The S&P climbed about 0.5 percent, with materials leading advancers. Energy was also among the best performers after a sharp rise in crude prices.
West Texas Intermediate futures spiked 2.11 percent to settle at $48.85 per barrel after the Russian and Saudi energy ministers said the two countries agreed to extend a production cut until March 2018.
"This is a snap-back rally in crude. The rubber band had stretched too long below $55 per barrel; now we're around $50," said Joe Sowin, head of global equity trading at Highland Capital Management.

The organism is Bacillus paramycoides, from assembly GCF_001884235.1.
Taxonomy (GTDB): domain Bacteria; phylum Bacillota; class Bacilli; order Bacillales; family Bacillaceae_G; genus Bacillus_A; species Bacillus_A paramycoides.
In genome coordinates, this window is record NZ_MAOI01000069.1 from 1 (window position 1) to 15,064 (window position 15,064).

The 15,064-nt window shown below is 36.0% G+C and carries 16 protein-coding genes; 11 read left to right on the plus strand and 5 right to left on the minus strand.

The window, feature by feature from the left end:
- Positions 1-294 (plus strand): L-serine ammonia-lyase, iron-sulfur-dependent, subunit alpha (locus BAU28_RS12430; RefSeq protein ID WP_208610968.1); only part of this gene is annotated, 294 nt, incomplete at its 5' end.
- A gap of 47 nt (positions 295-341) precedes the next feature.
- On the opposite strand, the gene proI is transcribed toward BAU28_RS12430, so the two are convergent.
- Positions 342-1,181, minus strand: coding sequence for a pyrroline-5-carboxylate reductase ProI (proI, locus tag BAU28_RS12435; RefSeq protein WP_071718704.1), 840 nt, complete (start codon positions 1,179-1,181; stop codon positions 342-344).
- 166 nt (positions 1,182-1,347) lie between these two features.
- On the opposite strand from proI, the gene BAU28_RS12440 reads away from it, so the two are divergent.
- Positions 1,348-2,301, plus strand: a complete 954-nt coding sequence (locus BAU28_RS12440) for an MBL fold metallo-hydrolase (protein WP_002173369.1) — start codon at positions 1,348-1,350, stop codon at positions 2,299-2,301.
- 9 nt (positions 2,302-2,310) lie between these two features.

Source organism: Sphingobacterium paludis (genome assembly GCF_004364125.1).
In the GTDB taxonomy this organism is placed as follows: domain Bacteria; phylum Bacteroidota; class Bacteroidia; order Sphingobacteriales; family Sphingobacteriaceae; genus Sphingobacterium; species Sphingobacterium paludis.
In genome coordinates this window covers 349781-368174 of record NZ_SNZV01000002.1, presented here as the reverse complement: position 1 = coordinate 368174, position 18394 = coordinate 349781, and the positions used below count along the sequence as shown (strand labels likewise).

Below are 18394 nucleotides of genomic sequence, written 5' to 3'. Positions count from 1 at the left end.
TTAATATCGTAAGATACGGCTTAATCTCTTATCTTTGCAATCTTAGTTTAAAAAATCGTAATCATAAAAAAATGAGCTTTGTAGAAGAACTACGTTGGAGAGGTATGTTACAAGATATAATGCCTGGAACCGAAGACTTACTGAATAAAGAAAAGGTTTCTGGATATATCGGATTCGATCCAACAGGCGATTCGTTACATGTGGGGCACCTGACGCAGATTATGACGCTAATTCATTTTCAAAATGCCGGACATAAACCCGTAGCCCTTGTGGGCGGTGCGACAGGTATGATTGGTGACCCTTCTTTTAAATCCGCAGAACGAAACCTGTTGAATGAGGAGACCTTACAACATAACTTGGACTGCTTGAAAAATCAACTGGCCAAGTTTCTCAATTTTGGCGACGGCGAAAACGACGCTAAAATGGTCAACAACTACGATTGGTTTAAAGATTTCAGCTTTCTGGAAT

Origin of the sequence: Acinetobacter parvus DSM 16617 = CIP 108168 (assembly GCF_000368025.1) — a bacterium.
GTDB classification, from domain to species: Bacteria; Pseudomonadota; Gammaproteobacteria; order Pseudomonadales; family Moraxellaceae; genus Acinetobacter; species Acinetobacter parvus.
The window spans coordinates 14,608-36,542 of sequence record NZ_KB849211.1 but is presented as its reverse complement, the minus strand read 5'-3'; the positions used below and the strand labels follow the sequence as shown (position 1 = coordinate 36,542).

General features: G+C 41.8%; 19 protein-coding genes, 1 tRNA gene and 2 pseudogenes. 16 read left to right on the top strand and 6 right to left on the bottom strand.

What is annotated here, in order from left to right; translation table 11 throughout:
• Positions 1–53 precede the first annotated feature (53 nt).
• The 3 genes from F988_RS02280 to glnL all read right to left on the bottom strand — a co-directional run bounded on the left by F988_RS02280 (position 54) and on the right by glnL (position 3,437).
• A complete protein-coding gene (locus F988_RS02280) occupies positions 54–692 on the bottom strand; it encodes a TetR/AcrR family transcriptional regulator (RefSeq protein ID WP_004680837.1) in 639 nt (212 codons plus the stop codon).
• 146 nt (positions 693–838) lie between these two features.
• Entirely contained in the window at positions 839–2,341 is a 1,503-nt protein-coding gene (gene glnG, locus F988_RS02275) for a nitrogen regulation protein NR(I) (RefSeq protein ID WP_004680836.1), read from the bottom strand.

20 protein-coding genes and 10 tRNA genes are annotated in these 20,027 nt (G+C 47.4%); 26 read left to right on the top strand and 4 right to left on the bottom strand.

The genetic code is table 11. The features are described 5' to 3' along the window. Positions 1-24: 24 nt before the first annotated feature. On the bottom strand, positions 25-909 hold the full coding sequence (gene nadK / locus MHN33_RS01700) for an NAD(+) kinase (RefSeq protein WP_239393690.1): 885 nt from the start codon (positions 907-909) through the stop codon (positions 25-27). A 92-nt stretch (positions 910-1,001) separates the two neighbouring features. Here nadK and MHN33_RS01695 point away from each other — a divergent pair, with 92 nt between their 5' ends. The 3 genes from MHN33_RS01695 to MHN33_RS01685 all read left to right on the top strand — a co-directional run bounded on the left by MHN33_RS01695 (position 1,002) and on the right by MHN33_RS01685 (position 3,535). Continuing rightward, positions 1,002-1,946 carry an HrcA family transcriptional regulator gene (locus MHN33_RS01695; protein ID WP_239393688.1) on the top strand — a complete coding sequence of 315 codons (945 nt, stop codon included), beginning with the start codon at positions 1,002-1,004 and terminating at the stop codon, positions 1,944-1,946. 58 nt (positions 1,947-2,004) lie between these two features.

That said, an increase production from the U.S. could cap energy's gains, said Jason Pride, director of investment strategy at Glenmede. "Our Take: Oil should trade in the $50-70 range as increased demand is met by supply from U.S. share oil producers," Pride said in a note Monday.